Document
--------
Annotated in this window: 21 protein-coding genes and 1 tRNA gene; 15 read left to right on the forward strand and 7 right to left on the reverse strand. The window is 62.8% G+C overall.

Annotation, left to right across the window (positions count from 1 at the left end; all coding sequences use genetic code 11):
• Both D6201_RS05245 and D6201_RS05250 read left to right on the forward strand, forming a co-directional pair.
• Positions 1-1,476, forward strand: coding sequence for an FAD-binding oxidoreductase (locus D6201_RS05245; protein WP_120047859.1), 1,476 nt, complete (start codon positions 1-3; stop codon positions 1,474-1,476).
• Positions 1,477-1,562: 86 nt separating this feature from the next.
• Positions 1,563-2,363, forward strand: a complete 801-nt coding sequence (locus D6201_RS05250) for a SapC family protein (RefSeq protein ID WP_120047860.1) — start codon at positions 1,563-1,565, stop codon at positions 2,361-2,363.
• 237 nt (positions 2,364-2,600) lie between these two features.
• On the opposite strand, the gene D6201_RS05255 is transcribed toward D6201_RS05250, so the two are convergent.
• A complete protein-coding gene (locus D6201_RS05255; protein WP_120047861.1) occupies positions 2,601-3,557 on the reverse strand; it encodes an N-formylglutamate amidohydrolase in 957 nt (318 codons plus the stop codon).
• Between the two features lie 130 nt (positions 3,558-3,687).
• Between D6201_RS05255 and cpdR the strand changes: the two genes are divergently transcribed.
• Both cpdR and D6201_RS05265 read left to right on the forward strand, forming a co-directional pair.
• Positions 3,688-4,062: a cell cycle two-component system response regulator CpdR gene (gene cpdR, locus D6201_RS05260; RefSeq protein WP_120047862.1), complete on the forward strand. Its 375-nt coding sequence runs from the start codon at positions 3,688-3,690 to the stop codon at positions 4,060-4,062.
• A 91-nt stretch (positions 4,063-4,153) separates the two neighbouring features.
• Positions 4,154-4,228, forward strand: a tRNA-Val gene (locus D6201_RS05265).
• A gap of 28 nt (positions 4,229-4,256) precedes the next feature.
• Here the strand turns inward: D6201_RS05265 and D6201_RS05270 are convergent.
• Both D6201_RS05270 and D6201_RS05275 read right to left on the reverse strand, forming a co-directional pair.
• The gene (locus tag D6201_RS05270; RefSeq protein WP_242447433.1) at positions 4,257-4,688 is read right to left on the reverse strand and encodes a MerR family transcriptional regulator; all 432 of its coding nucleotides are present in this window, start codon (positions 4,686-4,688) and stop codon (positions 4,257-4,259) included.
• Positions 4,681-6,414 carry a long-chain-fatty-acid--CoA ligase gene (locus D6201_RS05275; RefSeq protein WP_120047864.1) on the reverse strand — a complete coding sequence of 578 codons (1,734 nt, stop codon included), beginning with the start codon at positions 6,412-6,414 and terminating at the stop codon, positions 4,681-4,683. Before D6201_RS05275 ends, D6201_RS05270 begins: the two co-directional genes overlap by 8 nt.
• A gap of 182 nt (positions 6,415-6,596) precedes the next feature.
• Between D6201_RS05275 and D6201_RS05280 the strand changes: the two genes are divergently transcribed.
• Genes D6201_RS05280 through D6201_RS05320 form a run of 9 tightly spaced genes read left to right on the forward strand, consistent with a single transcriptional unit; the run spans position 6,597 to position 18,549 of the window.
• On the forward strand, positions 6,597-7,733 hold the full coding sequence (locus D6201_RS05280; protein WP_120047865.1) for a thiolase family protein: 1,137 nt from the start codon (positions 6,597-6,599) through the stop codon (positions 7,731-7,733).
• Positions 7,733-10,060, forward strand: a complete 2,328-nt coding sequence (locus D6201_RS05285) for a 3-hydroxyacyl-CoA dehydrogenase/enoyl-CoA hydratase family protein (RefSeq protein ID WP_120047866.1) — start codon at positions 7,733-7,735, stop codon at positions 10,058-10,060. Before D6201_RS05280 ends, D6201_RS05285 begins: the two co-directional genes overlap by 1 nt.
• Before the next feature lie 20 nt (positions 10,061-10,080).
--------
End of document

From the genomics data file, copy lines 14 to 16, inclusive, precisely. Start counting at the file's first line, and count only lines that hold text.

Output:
• A 91-nt stretch (positions 4,063-4,153) separates the two neighbouring features.
• Positions 4,154-4,228, forward strand: a tRNA-Val gene (locus D6201_RS05265).
• A gap of 28 nt (positions 4,229-4,256) precedes the next feature.